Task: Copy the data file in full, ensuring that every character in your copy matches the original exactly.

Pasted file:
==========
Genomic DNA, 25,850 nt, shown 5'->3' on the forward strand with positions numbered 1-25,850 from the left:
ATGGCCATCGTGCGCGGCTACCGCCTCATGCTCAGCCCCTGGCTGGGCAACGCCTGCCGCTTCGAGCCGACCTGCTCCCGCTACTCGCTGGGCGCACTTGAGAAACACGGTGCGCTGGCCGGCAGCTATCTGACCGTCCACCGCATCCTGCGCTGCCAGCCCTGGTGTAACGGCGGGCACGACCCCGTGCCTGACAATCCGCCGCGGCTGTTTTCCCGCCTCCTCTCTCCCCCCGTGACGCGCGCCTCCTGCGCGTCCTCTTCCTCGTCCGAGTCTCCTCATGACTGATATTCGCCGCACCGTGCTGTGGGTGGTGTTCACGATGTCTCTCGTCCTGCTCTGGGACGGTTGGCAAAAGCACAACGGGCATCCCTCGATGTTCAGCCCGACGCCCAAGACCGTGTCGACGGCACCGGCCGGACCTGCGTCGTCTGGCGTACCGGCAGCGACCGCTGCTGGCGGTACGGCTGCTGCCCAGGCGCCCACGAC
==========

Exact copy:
Genomic DNA, 25,850 nt, shown 5'->3' on the forward strand with positions numbered 1-25,850 from the left:
ATGGCCATCGTGCGCGGCTACCGCCTCATGCTCAGCCCCTGGCTGGGCAACGCCTGCCGCTTCGAGCCGACCTGCTCCCGCTACTCGCTGGGCGCACTTGAGAAACACGGTGCGCTGGCCGGCAGCTATCTGACCGTCCACCGCATCCTGCGCTGCCAGCCCTGGTGTAACGGCGGGCACGACCCCGTGCCTGACAATCCGCCGCGGCTGTTTTCCCGCCTCCTCTCTCCCCCCGTGACGCGCGCCTCCTGCGCGTCCTCTTCCTCGTCCGAGTCTCCTCATGACTGATATTCGCCGCACCGTGCTGTGGGTGGTGTTCACGATGTCTCTCGTCCTGCTCTGGGACGGTTGGCAAAAGCACAACGGGCATCCCTCGATGTTCAGCCCGACGCCCAAGACCGTGTCGACGGCACCGGCCGGACCTGCGTCGTCTGGCGTACCGGCAGCGACCGCTGCTGGCGGTACGGCTGCTGCCCAGGCGCCCACGAC